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Macroprudential capital requirements with non-bank finance

Kyle P. Dempsey

No 2415, Working Paper Series from European Central Bank

Abstract: I analyze the impact of raising capital requirements on the quantity, composition, and riskiness of aggregate investment in a model in which firms borrow from both bank and non-bank lenders. The bank funds loans with insured deposits and costly equity, monitors borrowers, and must maintain a minimum capital to asset ratio. Non-banks have deep pockets and competitively price loans. A tight capital requirement on the bank reduces risk-shifting and decreases bank leverage, reducing the risk of costly bank failure. In response, though, the bank can change both price and non-price contract terms. This may induce firms to substitute out of bank finance, leading to a theoretically ambiguous effect on the profile of aggregate investment. Quantitatively, I find that the bank's incentive to insure itself against issuing costly equity and competition from the non-bank sector mutes the long run impact of raising capital requirements. Increasing the capital requirement from 8% to 26% eliminates bank failures with effectively no change in the quantity or riskiness of aggregate investment. JEL Classification: G2, E5, E6, E32, E44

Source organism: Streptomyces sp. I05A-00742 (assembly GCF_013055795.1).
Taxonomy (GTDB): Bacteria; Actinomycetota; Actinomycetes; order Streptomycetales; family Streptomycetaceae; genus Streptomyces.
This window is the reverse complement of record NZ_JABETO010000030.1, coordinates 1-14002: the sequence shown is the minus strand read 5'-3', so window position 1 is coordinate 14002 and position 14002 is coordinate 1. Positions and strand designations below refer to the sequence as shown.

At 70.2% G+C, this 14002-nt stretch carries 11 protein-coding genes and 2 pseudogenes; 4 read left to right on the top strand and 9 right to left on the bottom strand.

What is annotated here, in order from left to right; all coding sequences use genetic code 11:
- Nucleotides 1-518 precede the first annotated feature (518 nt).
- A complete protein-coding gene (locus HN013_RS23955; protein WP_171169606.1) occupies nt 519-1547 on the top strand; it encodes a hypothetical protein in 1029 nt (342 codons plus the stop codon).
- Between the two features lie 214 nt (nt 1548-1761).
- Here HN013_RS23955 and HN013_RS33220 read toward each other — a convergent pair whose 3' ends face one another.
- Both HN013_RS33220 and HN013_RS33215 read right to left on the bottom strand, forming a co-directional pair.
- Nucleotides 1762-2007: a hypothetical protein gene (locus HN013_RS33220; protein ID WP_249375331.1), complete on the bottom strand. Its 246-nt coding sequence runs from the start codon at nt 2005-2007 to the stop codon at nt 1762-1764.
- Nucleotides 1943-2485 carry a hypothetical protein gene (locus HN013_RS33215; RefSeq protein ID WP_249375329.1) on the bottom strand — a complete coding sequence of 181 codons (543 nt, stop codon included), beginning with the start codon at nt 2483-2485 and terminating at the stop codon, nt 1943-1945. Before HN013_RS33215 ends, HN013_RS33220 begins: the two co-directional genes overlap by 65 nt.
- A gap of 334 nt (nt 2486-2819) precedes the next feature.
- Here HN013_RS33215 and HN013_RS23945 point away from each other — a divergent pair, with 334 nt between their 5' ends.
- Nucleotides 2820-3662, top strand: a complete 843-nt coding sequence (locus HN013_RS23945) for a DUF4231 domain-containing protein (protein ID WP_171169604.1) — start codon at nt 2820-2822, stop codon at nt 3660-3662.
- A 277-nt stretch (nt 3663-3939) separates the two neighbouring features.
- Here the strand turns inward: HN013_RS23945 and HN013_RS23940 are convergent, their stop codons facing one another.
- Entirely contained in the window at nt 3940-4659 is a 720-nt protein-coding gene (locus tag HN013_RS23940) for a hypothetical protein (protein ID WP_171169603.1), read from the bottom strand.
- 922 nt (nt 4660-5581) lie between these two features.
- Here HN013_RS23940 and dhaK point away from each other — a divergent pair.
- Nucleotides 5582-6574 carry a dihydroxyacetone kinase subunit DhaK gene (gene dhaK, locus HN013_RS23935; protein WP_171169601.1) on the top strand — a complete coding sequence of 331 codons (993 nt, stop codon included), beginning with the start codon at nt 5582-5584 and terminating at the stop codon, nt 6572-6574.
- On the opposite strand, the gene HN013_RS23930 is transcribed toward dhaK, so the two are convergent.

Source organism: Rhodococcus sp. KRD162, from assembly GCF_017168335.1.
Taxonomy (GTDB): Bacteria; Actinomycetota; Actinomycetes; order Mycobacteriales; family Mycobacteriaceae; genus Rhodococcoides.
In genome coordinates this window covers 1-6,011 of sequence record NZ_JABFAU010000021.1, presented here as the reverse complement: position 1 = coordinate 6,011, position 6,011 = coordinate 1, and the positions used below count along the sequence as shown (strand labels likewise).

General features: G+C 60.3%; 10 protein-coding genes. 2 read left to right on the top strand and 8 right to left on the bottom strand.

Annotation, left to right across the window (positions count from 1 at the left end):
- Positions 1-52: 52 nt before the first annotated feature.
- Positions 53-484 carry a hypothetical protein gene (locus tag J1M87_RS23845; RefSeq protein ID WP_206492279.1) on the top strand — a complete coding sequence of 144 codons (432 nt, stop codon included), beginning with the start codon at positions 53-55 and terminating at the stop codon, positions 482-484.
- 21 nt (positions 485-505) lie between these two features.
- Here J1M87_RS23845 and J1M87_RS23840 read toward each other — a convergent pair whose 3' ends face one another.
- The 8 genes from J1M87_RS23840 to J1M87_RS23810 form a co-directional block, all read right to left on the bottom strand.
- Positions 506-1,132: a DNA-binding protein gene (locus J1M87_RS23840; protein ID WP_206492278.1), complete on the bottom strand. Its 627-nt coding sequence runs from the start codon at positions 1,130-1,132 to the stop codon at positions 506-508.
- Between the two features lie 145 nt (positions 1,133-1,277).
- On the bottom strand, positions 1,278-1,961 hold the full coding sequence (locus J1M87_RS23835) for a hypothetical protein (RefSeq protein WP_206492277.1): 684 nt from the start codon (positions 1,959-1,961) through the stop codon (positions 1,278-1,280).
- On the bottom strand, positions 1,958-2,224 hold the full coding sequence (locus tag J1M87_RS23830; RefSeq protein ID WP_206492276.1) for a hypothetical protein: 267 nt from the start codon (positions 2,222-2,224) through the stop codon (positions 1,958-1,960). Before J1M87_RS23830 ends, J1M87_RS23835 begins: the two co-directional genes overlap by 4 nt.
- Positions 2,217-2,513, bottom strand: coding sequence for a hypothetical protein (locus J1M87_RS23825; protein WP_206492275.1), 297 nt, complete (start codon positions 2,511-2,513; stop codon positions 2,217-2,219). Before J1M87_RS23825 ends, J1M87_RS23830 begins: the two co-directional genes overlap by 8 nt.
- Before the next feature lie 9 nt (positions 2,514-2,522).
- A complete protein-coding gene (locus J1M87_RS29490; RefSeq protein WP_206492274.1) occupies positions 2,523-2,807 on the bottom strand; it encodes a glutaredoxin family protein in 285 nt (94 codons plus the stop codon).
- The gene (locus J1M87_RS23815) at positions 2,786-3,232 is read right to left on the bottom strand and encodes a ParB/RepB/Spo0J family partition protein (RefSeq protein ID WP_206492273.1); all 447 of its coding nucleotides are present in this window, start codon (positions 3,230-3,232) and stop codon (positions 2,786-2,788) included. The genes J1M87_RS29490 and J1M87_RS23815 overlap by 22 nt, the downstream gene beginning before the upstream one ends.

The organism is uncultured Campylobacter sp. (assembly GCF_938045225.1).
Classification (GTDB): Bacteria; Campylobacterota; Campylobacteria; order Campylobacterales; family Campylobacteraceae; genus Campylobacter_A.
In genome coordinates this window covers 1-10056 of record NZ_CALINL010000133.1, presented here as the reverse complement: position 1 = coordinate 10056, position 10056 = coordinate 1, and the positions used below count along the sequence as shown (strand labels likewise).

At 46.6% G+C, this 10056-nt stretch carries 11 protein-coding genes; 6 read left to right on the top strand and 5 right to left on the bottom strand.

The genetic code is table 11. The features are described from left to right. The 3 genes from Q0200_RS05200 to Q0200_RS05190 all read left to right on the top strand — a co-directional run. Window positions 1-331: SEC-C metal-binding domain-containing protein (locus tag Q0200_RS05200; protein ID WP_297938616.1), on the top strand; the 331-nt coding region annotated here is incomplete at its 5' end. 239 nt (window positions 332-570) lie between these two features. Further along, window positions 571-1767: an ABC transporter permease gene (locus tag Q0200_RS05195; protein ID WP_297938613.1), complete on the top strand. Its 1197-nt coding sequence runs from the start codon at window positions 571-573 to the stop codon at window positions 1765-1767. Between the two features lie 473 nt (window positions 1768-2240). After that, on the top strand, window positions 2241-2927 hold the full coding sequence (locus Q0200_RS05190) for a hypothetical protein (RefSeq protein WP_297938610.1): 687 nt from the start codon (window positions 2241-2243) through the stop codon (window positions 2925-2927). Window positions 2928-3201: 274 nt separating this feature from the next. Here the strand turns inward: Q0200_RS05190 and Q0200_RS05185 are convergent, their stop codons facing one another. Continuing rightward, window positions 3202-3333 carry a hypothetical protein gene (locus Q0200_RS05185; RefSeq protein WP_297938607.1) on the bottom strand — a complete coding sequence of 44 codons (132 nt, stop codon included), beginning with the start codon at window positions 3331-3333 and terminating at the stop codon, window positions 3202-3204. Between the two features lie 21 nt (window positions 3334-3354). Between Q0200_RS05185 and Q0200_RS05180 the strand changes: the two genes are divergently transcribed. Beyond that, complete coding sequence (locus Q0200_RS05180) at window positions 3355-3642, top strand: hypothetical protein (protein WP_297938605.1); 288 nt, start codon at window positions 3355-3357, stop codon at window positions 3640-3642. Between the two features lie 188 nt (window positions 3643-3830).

Keywords: banking; business cycles; capital requirements (search for similar items in EconPapers)
Date: 2020-05
New Economics Papers: this item is included in nep-cba, nep-dge, nep-fdg, nep-mac and nep-rmg
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